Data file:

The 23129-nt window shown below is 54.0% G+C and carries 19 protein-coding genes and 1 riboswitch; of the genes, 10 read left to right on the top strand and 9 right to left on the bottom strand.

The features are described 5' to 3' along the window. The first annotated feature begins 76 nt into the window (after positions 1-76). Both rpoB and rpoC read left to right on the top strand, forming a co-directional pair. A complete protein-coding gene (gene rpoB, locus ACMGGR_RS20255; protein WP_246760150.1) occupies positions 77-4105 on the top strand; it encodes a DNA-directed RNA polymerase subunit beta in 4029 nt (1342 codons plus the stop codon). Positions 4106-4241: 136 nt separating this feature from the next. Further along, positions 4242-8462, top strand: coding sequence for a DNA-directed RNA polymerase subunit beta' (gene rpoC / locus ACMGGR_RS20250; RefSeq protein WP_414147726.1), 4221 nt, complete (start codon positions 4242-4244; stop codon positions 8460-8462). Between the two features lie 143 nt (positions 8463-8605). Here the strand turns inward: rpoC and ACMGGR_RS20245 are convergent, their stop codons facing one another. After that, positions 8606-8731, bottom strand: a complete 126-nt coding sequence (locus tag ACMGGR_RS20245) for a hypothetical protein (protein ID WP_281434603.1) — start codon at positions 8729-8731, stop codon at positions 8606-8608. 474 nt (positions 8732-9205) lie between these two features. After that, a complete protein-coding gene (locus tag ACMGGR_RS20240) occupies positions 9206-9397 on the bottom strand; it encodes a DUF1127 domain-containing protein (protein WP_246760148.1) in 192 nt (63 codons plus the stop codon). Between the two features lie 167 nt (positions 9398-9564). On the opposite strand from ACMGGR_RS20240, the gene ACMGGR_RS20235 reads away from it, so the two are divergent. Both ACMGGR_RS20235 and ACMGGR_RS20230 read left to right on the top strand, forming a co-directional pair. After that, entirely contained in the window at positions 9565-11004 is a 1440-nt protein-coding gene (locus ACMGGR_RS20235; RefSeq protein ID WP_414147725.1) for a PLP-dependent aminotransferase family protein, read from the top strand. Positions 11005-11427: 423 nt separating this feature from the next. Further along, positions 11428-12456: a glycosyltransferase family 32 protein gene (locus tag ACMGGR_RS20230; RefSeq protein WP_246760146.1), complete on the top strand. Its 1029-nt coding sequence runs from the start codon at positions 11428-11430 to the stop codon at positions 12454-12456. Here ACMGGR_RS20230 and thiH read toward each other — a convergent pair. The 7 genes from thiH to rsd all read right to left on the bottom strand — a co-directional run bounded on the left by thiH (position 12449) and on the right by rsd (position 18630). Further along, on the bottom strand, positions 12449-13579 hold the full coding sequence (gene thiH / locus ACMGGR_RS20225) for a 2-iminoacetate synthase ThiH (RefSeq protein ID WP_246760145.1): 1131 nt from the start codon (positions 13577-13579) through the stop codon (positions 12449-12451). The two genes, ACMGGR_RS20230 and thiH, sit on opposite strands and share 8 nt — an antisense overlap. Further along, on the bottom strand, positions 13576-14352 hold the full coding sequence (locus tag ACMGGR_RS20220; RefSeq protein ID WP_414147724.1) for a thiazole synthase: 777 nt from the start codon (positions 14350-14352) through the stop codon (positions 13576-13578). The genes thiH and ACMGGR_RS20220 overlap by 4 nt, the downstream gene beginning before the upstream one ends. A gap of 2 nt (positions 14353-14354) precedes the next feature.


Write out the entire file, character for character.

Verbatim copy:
The 23129-nt window shown below is 54.0% G+C and carries 19 protein-coding genes and 1 riboswitch; of the genes, 10 read left to right on the top strand and 9 right to left on the bottom strand.

The features are described 5' to 3' along the window. The first annotated feature begins 76 nt into the window (after positions 1-76). Both rpoB and rpoC read left to right on the top strand, forming a co-directional pair. A complete protein-coding gene (gene rpoB, locus ACMGGR_RS20255; protein WP_246760150.1) occupies positions 77-4105 on the top strand; it encodes a DNA-directed RNA polymerase subunit beta in 4029 nt (1342 codons plus the stop codon). Positions 4106-4241: 136 nt separating this feature from the next. Further along, positions 4242-8462, top strand: coding sequence for a DNA-directed RNA polymerase subunit beta' (gene rpoC / locus ACMGGR_RS20250; RefSeq protein WP_414147726.1), 4221 nt, complete (start codon positions 4242-4244; stop codon positions 8460-8462). Between the two features lie 143 nt (positions 8463-8605). Here the strand turns inward: rpoC and ACMGGR_RS20245 are convergent, their stop codons facing one another. After that, positions 8606-8731, bottom strand: a complete 126-nt coding sequence (locus tag ACMGGR_RS20245) for a hypothetical protein (protein ID WP_281434603.1) — start codon at positions 8729-8731, stop codon at positions 8606-8608. 474 nt (positions 8732-9205) lie between these two features. After that, a complete protein-coding gene (locus tag ACMGGR_RS20240) occupies positions 9206-9397 on the bottom strand; it encodes a DUF1127 domain-containing protein (protein WP_246760148.1) in 192 nt (63 codons plus the stop codon). Between the two features lie 167 nt (positions 9398-9564). On the opposite strand from ACMGGR_RS20240, the gene ACMGGR_RS20235 reads away from it, so the two are divergent. Both ACMGGR_RS20235 and ACMGGR_RS20230 read left to right on the top strand, forming a co-directional pair. After that, entirely contained in the window at positions 9565-11004 is a 1440-nt protein-coding gene (locus ACMGGR_RS20235; RefSeq protein ID WP_414147725.1) for a PLP-dependent aminotransferase family protein, read from the top strand. Positions 11005-11427: 423 nt separating this feature from the next. Further along, positions 11428-12456: a glycosyltransferase family 32 protein gene (locus tag ACMGGR_RS20230; RefSeq protein WP_246760146.1), complete on the top strand. Its 1029-nt coding sequence runs from the start codon at positions 11428-11430 to the stop codon at positions 12454-12456. Here ACMGGR_RS20230 and thiH read toward each other — a convergent pair. The 7 genes from thiH to rsd all read right to left on the bottom strand — a co-directional run bounded on the left by thiH (position 12449) and on the right by rsd (position 18630). Further along, on the bottom strand, positions 12449-13579 hold the full coding sequence (gene thiH / locus ACMGGR_RS20225) for a 2-iminoacetate synthase ThiH (RefSeq protein ID WP_246760145.1): 1131 nt from the start codon (positions 13577-13579) through the stop codon (positions 12449-12451). The two genes, ACMGGR_RS20230 and thiH, sit on opposite strands and share 8 nt — an antisense overlap. Further along, on the bottom strand, positions 13576-14352 hold the full coding sequence (locus tag ACMGGR_RS20220; RefSeq protein ID WP_414147724.1) for a thiazole synthase: 777 nt from the start codon (positions 14350-14352) through the stop codon (positions 13576-13578). The genes thiH and ACMGGR_RS20220 overlap by 4 nt, the downstream gene beginning before the upstream one ends. A gap of 2 nt (positions 14353-14354) precedes the next feature.